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Upen Bannerji

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Upendra Nath Banerjee, (1879-1950), one of the early revolutionaries, close associate of Barin Ghose. A resident of French Chandernagore. His education began at the Dupleix College, Chandernagore, and he studied in the Medical College, Calcutta, for two years and again after an interval attended the B.A. classes at the Duff College, Calcutta, for two years more. Thereafter he was a disciple of a certain Swami Swarupanand in the Adwitya Asram at Almorah in the United Provinces for about two years, and there he was instructed in Hindu and Western philosophy and underwent a course of training in Yoga according to the principle of Hinduism.

In 1906 he joined the Bande Mataram as a sub-editor and was a regular contributor to the Yugantar. In 1907, according to his own statement, he thought of freeing the country from the foreign yoke by starting a religious institution or joining one if such an institution existed, and for this purpose between September 1907 and February 1908 he visited in quest of a sadhu or an institution the following places: Benares, Allahabad, Mirzapur, Chitrakote, Bombay, Baroda, and Nepal, returning occasionally to Calcutta. His search was, he says, unsuccessful. He joined the secret society in July 1907 and used to assist Barindra in selecting boys suitable for working members. He had no part in collecting money or bombs and explosives. His occupation was to train the boys in political economy, political science, and Hindu religion. Arrested on 02 May 1908 at 32, Muraripooker Road, Manicktollah Garden. He admits, that he was consulted about the attempt to derail the Lieutenant-Governorís train near Kharagpur, and that he knew that the purpose of the society was to overthrow the British Government and to take the life of officials who hampered the national work. He was sent to the Andamans under a sentence of transportation for life.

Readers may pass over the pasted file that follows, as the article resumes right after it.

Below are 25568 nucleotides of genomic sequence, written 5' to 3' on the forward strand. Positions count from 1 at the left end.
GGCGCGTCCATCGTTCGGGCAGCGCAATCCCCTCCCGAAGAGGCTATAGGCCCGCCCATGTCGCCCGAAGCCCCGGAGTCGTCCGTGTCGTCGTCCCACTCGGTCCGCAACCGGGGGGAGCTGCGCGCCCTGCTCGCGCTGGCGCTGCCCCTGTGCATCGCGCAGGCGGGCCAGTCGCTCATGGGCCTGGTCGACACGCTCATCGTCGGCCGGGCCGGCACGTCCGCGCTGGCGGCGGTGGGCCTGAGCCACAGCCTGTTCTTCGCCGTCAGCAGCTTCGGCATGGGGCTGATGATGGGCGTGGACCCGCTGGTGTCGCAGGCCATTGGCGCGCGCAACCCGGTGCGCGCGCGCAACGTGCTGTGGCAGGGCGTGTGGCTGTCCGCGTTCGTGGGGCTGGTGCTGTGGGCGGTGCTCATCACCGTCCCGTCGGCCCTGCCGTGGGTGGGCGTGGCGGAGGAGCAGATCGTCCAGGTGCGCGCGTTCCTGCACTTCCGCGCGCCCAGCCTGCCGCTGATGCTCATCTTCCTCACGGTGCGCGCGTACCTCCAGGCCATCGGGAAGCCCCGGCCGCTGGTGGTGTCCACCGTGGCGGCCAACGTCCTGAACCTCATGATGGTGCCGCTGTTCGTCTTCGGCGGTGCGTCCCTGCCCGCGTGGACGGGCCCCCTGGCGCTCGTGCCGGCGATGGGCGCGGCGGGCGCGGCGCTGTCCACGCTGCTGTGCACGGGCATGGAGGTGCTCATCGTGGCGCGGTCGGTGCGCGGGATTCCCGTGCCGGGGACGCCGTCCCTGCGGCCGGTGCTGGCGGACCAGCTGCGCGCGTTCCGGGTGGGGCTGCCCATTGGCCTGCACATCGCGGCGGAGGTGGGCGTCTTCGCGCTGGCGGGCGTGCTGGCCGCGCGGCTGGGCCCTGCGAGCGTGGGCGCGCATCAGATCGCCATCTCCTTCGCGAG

After releasing in January 1920 he returned to Bengal and got himself engaged in journalism for a livelihood. His was a facile pen both in English and Bengali and at times he could very well be pungent if he so desired. Was rearrested in 1923 and after release joined C.R.Dasís Swarajya Party.

He worked as the Editor of the weekly Nabasakti, Assistant Editor of the dairy Amritabazar Patrika, and the last five yean of his life (1945-50) he edited the daily Basumati with a quiet efficiency, the net product of long experience in the line. He joined the Hindu Mahasabha to resist partition, and became Chairman of the All India Hindu Mahasabha in its Calcutta Session in December 1949.

But journalism apart, his output in the form of literary endeavour was no less striking. His Nirbasitcr Atmakatha (Memoirs of an Exile, 1921) is a classic in Bengali literature and at one time used to be very avidly read in Bengal because it contained a vivid picture of the life lived by the revolutionary convicts in the Cellular Jail, Port Blair, Andamans. His Unapanchasi (1922), a bunch of shorter essays written in an idiosyncratic vein, as the title suggests, was remarkable for their sardonic humour and caustic wit. Jater Birambana (The Harms of the Caste-system, 1921). Dharma O Karma (Religion and Duty, 1922), Bartaman Samasya (The present Problem, 1921) are some of his other works.


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